Following Part One: References, Paperclips and the Cha Cha Cha, the project Prologue continues with Part Two: My School of Architecture. The second chapter further explores themes and practices that are central to the future research of ar/ge kunst under the new artistic direction of Emanuele Guidi.
The title of the exhibition, La Mia Scuola di Architettura, is a direct quote from a work by Gianni Pettena; it portrays the peaks of the Dolomites in twelve photographs. Taking the role that Pettena ascribes to this panorama as its starting point, the exhibition elaborates and reflects upon the notion of landscape, the influence it may have on the formation of the individual (both as artist and citizen) and consequently on the entire community. By drawing on the tensions within the artist’s own biography, this reflection goes beyond the idea of landscape as a geo-physical, socio-political and economic entity and opens it up to an affective dimension. Pettena was born in Bolzano in 1940. He left Alto Adige behind at an early age to find and follow an experimental path that would pass through Florence and the United States and led to him becoming part of what is now considered – along with Archizoom, Superstudio and UFO – as the original core of the Radical Architecture movement in Italy. It was only after a long career dedicated to exploring the limits of architecture that Pettena recognized that the territory he had left behind so many years ago was actually ‘foundational’ for his practice.
La Mia Scuola di Architettura (2011) evokes a desire for reconciliation with that landscape, while also pointing up the conceptual debt that architecture and the built environment owe to the natural landscape. From the two projects Situazione Competitiva (1971) and The Game of Architecture (2013) it becomes quite clear that, in the artist’s view, the space of interaction between nature and architecture is an agonistic environment. Following these two projects – both of which have remained on paper until now – Pettena will rearrange the structure Mutant Matters by Lorenzo Sandoval & S.T.I.F.F. (previously presented in the first chapter of Prologue) and set it up in dialogue with another of his works, Wearable Chairs (1971).
The practices of Otobong Nkanga and Pedro Barateiro also take the ‘personal’ as a point of departure. Measured against this criteria, the landscape around them emerges as a complex environment in which economics, nature and ‘the politics of the body’ exist in a relationship of reciprocity.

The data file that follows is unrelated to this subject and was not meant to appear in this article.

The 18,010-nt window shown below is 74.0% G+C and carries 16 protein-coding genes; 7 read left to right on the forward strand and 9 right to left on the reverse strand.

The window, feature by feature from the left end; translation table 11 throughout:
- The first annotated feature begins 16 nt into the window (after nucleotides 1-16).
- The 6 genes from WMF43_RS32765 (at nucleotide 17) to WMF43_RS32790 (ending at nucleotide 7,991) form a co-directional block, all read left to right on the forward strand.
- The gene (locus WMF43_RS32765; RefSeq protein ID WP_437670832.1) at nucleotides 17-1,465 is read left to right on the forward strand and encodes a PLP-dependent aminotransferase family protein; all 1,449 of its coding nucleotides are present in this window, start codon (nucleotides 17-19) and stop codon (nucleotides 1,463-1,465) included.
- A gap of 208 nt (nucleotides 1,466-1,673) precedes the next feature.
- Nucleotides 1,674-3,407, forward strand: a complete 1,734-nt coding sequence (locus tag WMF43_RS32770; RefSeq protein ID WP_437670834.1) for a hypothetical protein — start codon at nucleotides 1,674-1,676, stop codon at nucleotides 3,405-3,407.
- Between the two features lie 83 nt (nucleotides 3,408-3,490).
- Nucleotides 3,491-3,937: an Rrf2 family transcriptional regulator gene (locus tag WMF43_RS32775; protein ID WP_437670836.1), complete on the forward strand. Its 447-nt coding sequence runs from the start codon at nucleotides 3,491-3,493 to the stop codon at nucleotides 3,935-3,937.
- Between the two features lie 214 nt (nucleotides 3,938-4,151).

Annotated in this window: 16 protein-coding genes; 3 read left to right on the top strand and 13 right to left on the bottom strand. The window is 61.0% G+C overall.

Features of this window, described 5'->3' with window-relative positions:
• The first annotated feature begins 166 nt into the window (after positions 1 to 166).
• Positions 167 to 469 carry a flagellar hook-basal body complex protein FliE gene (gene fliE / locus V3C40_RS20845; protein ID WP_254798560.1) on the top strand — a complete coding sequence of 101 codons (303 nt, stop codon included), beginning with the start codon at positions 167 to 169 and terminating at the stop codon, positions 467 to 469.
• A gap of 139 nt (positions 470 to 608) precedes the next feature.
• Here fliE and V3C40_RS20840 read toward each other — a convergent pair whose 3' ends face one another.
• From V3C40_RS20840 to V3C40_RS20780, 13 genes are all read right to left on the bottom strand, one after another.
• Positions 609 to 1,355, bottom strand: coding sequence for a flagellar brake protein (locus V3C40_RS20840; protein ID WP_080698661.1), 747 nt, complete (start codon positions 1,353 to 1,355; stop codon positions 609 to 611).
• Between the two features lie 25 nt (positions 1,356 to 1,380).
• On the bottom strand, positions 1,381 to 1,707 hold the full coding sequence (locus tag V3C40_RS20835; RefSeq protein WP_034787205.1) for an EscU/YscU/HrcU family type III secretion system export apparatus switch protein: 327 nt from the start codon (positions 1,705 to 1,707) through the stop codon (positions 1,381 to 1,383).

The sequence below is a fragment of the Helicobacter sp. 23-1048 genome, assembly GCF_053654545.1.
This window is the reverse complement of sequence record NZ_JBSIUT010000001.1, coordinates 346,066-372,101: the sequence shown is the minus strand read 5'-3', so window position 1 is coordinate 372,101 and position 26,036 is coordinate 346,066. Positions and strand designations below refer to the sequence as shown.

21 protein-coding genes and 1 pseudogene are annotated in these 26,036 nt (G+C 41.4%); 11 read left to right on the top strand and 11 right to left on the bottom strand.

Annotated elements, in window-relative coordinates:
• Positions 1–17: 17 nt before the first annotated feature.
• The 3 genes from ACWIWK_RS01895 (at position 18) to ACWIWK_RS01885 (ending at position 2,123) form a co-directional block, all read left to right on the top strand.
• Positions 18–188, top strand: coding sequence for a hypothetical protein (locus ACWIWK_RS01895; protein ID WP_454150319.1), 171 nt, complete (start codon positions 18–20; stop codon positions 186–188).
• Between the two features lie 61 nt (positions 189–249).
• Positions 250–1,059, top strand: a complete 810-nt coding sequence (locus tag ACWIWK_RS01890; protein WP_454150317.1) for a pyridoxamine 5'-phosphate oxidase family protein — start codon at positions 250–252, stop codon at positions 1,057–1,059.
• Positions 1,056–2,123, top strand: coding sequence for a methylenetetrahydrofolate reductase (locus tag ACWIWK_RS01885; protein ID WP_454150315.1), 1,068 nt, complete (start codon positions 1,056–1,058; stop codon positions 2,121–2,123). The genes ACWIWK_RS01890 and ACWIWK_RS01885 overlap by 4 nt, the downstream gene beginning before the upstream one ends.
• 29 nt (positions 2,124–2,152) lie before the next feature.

Born and raised in Nigeria and educated both there and in France, Otobong Nkanga’s research proceeds from her personal experience and reflects on the dynamics of habitation, in this case through a series of drawings conceived especially for the current exhibition (Social Consequences IV, 2013). The act of drawing here is an exercise in tracing non-linear narratives; the production of a landscape (the exploitation of natural resources and the practice of building) is related to the same modality of individual development within the structure of society.
Pedro Barateiro articulates this relationship somewhat differently in his performance and installation Endurance Test (2012). The endurance test the artist refers to here is the one that Portugal (where Barateiro was born and presently lives) is constantly subjected to by the dictates of the Troika. Performance, which might also be taken to mean the output and efficiency of the international markets, is employed by the artist to reflect on his own practice. In this sense, starting from a linguistic and ontological dimension, Barateiro explores the ‘stress-test’ economic scenario that is currently affecting so many European States and reshaping the landscape in which each individual is compelled to move.
With the kind support of:
Provincia Autonoma di Bolzano, Alto Adige, Deutsche Kultur
Fondazione Cassa di Risparmio, Alto Adige
Città di Bolzano, Ufficio Cultura
Faculty of Design and Art, Free University of Bozen/Bolzano